Some studies have shown that persons with chronic widespread pain experience premature mortality, although data is equivocal. Attempts to investigate the mediators of such a relationship have focused on low levels of physical activity, and other lifestyle factors such as smoking and poor diet. Here, we used data from UK Biobank to determine whether such a relationship exists, estimate its magnitude and establish what factors mediate any relationship.
Approximately 0.5 million people ages 40-69yrs were followed from study recruitment (2006-2010) by linking to national death records up to mid-2015. Mortality among persons reporting pain all over the body for at least three months was compared with persons without chronic pain. 7130 participants reported chronic widespread pain at recruitment, and these individuals were more than twice as likely to die during followup, compared to persons with no chronic pain, in particular due to cancer, cardiovascular disease, respiratory disease, or from other disease-related causes. However, the excess risk was considerably reduced when adjusting for low levels of physical activity, high body mass index, poor quality diet and smoking.
Evidence is now clear that persons with chronic widespread pain experience excess mortality. Data from UK Biobank considerably reduces the uncertainty around the magnitude of excess risk and are consistent with the excess being explained by adverse lifestyle factors. These factors should be targeted in the management of such patients.
Epidemiology of chronic pain
This project will investigate the epidemiology of chronic pain. It will determine:
* how common pain is at individual sites throughout the body as well as `widespread body pain`
*the factors associated with the reporting of pain including demographic (age, sex, socioeconomic status), lifestyle factors (smoking , alcohol, physical activity)
*other health related factors reported with pain (e.g. fatigue and mood disorders)
*whether persons who report pain also report markers of poor cardiovascular (heart) and respiratory (lung) health and whether their lifestyle puts them at an increased risk of cancer.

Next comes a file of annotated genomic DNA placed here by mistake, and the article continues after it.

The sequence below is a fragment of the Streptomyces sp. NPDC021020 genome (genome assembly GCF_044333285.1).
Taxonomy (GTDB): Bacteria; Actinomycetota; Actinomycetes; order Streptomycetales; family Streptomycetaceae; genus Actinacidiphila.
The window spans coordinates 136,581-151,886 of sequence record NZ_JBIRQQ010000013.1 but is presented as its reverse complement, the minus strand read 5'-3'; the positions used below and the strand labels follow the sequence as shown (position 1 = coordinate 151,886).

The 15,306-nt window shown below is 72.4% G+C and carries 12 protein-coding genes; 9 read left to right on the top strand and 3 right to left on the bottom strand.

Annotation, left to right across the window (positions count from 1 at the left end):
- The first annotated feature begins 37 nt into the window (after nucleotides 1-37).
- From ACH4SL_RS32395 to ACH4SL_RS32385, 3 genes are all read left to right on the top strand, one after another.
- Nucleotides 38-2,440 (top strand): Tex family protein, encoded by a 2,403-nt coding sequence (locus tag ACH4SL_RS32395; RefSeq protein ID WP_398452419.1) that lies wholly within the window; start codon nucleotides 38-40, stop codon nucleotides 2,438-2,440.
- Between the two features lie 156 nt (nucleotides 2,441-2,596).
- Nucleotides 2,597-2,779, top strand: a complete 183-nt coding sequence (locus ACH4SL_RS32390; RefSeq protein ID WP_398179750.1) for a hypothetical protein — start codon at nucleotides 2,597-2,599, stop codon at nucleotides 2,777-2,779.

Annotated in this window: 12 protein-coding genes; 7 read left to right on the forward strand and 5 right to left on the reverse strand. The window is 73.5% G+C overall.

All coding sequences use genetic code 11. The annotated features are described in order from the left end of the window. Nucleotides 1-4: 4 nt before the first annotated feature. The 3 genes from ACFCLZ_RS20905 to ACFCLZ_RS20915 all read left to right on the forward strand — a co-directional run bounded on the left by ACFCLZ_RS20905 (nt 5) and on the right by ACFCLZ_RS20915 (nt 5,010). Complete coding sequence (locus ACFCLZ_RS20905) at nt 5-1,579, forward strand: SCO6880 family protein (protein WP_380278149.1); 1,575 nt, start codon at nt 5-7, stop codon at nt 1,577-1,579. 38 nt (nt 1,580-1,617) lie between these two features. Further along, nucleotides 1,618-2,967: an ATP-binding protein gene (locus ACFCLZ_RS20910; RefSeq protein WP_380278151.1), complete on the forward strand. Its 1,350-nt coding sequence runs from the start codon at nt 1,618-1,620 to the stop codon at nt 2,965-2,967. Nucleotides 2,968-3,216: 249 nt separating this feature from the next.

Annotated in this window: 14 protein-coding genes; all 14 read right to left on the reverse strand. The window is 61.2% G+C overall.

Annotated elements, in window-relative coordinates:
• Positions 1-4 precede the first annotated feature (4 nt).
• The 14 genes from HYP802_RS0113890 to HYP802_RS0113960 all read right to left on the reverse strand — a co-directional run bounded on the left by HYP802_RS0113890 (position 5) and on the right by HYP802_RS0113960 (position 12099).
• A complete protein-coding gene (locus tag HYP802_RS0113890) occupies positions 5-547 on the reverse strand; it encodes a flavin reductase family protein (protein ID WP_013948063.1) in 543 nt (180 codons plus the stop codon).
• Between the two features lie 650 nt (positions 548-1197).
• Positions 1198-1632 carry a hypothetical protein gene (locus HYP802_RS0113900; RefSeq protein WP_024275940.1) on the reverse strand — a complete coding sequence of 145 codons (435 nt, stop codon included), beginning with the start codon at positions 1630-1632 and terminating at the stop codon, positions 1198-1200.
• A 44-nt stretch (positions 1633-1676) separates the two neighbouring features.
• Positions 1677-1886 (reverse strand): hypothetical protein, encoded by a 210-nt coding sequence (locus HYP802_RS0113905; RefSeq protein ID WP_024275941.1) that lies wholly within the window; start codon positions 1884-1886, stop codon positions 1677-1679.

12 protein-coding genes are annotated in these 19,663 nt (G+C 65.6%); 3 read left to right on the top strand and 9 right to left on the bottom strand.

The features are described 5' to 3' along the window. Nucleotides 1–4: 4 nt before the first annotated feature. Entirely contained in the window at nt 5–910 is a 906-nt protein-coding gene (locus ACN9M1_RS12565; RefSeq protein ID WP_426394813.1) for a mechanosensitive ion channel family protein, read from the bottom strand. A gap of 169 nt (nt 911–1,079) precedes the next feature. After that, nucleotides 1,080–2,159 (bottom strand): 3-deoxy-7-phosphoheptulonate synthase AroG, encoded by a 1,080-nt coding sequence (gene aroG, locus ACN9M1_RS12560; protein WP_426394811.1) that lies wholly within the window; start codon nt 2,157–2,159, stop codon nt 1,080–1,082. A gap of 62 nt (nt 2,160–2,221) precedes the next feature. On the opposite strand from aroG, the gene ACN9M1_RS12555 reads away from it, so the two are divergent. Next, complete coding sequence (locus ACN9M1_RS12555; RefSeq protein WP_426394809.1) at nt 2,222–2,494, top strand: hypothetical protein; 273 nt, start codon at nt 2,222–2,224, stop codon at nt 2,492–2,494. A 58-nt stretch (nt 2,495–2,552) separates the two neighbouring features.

*the relationship between reporting of pain and history of falls and fractures.
The project meets Biobank's purpose by researching common and disabling symptoms in the population with a view to further understanding their aetiology. Such knowledge will help to inform the design of future trials to optimise management.
This application requires only data on the full cohort. project It requires linkage to cancer incidence and mortality data (as and when it becomes available), and requires baseline data on lifestyle and psychosocial factors, medical conditions, bone densitometry and blood pressure;
|Lead investigator:||Professor Gary Macfarlane|
|Lead institution:||University of Aberdeen|
4 related Returns
|Return ID||App ID||Description||Archive Date|
|421||1144||Chronic widespread bodily pain is increased among individuals with history of fracture: findings from UK Biobank||9 May 2017|
|2764||1144||Is alcohol consumption related to likelihood of reporting chronic widespread pain in people with stable consumption? Results from UK biobank||3 Nov 2020|
|1541||1144||Self-Reported Facial Pain in UK Biobank Study: Prevalence and Associated Factors||10 Aug 2018|
|3417||1144||The epidemiology of regular opioid use and its association with mortality: Prospective cohort study of 466 486 UK biobank participants||18 May 2021|
|2767||Persons with chronic widespread pain experience excess mortality: longitudinal results from UK Biobank and meta-analysis||Macfarlane GJ et al.||2017||Ann Rheum Dis|